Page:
Flying cars in our (near) future

Fast on the heels of the self-driving car, the self-piloting air taxi is on its way to market soon, says Bell Innovation director Scott Drennan.
Written by Tonya Hall, Contributor

"Our first three critical parameters for the design of this aircraft are safety, cost, and noise," says Bell's director of Innovation, Scott Drennan. He tells ZDNet's Tonya Hall, "The reason that we want cost to be right at the top is because this is meant to reach commuters."

Watch the video interview above or read the full transcript below.

Tonya Hall: Get ready. George Jetson's flying car is right around the corner. Hi, I'm Tonya Hall for ZDNet and joining me is Scott Drennan. He is the director of innovation at Bell. Welcome, Scott.

Scott Drennan: Thanks for having me. This is great.

Tonya Hall: Tell us about your work at Bell and what do you do there?

Scott Drennan: As the director of innovation, my team and I are responsible for radical innovation at Bell. We're the team that departs from past practices and principles and tries to bring the future closer to our business.

Tonya Halll: You guys have been working on innovation for a long time, certainly long before you probably have been there. I think, 80 years exactly. What are some of the things that you've accomplished as an organization in the past?

Scott Drennan: Yeah that's a great question. It's one of my favorite slides to have in all my presentations. I call it the check your ego at the door slide. It's a slide about the 80 years of innovation at Bell Aircraft Company and also Bell Helicopter and now Bell have accomplished. It includes breaking the sound barrier with the X-1. It includes working on the lunar lander modules, jet packs, before Iron Man was even dreaming about flying as an individual vertical takeoff and landing machine. It also includes work on swept wing aircraft and of course, tilt rotors which many people know today are aircraft that fly like a helicopter and an airplane. We fielded the V-22 and we're working on our fourth generation tilt rotor, the V-280 right now.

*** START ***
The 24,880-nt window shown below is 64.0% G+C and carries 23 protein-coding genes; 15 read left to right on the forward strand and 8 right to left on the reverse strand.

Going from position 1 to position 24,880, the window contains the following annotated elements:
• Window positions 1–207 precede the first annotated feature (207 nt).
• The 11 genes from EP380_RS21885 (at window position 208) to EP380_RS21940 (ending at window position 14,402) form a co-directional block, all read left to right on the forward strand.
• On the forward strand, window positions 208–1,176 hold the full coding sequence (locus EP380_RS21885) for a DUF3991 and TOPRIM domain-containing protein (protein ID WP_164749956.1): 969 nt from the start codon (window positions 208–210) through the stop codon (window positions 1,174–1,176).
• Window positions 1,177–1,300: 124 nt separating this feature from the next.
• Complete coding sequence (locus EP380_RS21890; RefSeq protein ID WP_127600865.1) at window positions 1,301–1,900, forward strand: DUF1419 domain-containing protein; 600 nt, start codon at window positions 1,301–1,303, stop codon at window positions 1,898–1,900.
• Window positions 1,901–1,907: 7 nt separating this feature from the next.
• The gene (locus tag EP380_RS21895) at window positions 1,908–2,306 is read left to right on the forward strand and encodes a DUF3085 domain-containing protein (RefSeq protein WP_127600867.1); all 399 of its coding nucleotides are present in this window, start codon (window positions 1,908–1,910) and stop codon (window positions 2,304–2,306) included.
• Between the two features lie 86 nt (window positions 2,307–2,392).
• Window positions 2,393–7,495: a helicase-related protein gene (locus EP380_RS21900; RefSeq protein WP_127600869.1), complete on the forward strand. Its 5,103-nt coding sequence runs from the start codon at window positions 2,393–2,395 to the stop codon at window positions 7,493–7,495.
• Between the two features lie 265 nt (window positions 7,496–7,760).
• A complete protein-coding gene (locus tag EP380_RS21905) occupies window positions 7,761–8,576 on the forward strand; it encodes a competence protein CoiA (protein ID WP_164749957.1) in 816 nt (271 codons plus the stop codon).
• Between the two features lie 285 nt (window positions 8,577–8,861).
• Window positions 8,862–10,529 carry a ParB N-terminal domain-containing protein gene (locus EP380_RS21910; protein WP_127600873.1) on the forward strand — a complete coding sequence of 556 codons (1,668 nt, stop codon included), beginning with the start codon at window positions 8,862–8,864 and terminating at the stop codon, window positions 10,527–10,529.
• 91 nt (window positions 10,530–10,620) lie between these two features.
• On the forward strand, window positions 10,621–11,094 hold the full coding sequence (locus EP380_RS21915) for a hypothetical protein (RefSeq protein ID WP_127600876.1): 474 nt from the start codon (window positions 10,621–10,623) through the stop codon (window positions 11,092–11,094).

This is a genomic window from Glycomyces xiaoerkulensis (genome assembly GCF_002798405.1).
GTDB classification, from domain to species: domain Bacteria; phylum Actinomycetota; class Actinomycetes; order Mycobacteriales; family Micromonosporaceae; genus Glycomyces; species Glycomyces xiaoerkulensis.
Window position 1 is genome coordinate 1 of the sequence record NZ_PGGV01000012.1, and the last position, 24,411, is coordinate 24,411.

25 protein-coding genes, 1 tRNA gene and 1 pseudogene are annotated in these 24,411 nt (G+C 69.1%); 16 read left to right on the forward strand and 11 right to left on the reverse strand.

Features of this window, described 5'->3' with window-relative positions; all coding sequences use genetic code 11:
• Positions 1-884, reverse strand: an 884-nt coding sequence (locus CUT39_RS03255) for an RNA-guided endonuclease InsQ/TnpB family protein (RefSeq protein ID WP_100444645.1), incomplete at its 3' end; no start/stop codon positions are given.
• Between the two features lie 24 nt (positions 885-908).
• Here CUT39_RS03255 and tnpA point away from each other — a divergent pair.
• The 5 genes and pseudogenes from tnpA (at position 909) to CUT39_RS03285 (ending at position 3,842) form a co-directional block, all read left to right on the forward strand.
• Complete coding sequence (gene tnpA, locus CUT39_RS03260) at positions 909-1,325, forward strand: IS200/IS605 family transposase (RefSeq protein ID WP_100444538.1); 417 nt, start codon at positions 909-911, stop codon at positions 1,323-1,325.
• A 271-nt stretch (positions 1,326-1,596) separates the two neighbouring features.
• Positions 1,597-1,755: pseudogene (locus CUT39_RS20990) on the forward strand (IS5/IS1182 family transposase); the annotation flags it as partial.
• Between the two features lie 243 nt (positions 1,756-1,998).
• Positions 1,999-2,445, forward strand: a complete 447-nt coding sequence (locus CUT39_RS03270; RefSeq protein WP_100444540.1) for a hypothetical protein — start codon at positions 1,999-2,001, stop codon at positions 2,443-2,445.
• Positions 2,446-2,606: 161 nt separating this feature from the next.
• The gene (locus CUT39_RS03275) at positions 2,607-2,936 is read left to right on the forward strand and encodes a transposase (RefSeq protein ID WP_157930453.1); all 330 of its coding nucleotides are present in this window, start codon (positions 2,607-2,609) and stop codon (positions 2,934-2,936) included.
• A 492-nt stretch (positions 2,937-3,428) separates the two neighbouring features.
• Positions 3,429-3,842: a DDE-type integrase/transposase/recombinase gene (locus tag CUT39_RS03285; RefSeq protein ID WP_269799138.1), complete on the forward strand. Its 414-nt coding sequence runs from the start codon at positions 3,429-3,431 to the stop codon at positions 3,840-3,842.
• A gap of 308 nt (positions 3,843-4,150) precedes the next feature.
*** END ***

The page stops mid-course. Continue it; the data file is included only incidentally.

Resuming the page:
Tonya Hall: Okay that's a lot. You've got a lot that you're working on in the future. In fact, Uber announced that they're working with NASA on self-piloting air-flying taxi. How is Bell involved in this project?

Scott Drennan: We're collaborating with Uber. We're one of their five OEM collaborators and we are developing an aircraft that would function on their network.

Tonya Hall: What's the basic method of propulsion that you're using?

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Scott Drennan: Eventually, these urban air taxis will be all-electric. Bell is starting with a hybrid electric system to give us a broader mission capability set and also pave the road for all-electric operations. It's also what we call a powered lift vehicle, meaning that in vertical takeoff and landing, it operates on rotating edgewise flight through propellers or prop rotors and then converts to a wing and cruises to its destination like an airplane on wing-borne flight.

Tonya Hall: I know we're all ready for these now. We're excited to see them but when can we actually expect to see air taxis?